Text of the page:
According to the Center on the Developing Child at Harvard University, "Executive function and self-regulation skills are the mental processes that enable us to plan, focus attention, remember instructions, and juggle multiple tasks successfully. Just as an air traffic control system at a busy airport safely manages the arrivals and departures of many aircraft on multiple runways, the brain needs this skill set to filter distractions, prioritize tasks, set and achieve goals, and control impulses. When children have opportunities to develop executive function and self-regulation skills, individuals and society experience lifelong benefits. These skills are crucial for learning and development. They also enable positive behavior and allow us to make healthy choices for ourselves and our families." At the NSCF we believe teaching chess provides both conceptual instruction and practical application that allow students to develop these skills so necessary for success in life.

Chess, one of the oldest and most intriguing of games, is a pedagogical tool for students of all ages and abilities. Through chess, students learn thinking skills which are applicable to other disciplines.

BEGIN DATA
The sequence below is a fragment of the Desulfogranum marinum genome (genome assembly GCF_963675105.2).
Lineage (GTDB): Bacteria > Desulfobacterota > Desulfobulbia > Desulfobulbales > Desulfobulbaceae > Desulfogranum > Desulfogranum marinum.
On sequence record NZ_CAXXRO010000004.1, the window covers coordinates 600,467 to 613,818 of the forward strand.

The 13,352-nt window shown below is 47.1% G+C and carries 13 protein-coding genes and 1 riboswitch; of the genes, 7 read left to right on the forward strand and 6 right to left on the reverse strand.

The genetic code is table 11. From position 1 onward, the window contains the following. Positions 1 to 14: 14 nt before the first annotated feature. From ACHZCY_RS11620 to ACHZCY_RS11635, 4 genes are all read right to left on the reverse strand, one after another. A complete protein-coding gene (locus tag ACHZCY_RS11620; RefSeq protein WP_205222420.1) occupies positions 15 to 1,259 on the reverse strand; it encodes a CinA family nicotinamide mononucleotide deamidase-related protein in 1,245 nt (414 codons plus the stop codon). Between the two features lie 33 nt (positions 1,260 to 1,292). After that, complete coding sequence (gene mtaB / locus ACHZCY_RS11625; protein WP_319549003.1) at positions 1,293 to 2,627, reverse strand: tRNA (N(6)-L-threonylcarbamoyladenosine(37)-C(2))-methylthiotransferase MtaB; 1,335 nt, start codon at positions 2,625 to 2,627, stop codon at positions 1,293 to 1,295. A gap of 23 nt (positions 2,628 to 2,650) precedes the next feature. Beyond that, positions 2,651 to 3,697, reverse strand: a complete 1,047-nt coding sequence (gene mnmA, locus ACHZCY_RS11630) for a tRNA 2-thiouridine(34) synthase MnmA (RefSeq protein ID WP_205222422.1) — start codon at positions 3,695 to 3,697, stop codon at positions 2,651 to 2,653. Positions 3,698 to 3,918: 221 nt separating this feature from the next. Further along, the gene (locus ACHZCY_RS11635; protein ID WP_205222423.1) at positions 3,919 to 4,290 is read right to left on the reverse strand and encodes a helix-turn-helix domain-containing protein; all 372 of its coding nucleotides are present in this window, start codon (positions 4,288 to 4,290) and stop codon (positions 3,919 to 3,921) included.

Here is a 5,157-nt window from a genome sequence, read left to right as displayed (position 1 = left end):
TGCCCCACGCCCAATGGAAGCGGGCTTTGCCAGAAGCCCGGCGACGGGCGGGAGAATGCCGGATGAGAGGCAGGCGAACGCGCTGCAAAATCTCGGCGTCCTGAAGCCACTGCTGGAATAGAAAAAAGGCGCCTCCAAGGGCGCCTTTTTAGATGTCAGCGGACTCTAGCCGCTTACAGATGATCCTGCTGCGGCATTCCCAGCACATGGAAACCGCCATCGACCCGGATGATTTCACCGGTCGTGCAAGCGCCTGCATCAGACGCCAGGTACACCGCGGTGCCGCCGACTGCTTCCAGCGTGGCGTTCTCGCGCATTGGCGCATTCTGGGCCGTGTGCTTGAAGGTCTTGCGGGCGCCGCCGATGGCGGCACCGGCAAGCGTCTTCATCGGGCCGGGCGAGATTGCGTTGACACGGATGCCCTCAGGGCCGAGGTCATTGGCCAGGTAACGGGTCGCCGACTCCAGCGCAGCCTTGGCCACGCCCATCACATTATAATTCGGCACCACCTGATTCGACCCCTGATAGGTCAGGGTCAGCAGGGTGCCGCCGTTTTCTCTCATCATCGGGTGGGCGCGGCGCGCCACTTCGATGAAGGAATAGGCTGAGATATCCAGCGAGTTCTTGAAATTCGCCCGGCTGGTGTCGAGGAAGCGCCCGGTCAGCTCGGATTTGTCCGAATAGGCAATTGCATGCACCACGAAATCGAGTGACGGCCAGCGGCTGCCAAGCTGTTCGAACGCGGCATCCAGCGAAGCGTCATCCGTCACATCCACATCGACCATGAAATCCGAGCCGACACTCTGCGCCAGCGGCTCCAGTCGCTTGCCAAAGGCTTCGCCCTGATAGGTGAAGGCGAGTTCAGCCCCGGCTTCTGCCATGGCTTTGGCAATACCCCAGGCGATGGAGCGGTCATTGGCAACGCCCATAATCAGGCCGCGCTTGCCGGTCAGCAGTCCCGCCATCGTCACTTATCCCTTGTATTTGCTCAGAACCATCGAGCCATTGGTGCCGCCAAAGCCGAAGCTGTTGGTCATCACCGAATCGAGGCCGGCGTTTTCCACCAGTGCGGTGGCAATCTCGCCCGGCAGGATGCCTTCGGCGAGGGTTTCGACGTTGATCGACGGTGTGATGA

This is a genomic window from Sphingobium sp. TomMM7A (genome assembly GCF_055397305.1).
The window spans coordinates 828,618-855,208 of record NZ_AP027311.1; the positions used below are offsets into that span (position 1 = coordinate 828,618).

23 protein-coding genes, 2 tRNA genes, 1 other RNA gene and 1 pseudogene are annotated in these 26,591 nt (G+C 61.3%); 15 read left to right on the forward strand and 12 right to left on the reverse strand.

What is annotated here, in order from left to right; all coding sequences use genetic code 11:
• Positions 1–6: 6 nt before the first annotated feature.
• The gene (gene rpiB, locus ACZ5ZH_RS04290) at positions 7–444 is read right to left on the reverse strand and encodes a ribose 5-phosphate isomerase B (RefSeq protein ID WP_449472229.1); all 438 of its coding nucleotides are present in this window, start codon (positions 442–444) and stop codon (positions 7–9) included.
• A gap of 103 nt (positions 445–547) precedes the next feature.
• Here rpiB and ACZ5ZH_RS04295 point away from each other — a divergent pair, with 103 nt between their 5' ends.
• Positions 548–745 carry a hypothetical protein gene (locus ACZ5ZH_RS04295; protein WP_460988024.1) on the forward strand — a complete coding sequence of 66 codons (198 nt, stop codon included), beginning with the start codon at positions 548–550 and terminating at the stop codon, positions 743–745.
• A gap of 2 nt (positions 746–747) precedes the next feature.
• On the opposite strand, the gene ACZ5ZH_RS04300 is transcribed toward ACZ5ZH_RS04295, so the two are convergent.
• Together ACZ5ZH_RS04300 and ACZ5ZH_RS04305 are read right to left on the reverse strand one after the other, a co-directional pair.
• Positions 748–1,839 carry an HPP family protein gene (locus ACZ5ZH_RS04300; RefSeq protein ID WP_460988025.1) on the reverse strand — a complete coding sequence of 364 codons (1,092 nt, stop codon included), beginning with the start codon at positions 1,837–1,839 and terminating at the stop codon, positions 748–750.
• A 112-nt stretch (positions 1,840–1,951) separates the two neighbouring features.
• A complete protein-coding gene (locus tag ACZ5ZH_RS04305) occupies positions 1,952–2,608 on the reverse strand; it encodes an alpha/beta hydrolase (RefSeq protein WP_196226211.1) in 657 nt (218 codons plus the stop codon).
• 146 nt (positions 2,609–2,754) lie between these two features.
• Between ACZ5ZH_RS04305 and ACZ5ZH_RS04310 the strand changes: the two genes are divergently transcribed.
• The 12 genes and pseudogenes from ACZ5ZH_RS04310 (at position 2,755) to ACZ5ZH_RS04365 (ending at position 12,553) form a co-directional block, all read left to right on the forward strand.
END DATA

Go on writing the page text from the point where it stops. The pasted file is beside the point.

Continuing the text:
• Chess improves concentration and self-discipline;
  • Chess involves all levels of critical thinking (knowledge, comprehension, analysis, evaluation);
  • Chess requires forethought and circumspection;
  • Chess cultivates visualization;
  • Chess develops problem solving skills;
  • Chess encourages children to overcome the fear of risk-taking;
  • Chess teaches children to assume responsibility for their decisions;
  • Chess encourages socialization skills that extend across cultures and generations;
  • Chess raises self-esteem and promotes good sportsmanship;
  • Chess rewards determination and perseverance;
  • Chess is fun!

Adding to this list, the NSCF endorses the statement of Dr. Robert Ferguson that chess provides the necessary 4th "R" in education - reasoning.

Children from all backgrounds can succeed at chess. Even children who are not performing well in school are inspired by chess and show a better attitude towards learning.

For more on this subject, see the Chess in Education Research Summary
by Dr. Robert Ferguson. 

Recommended books for beginning players.

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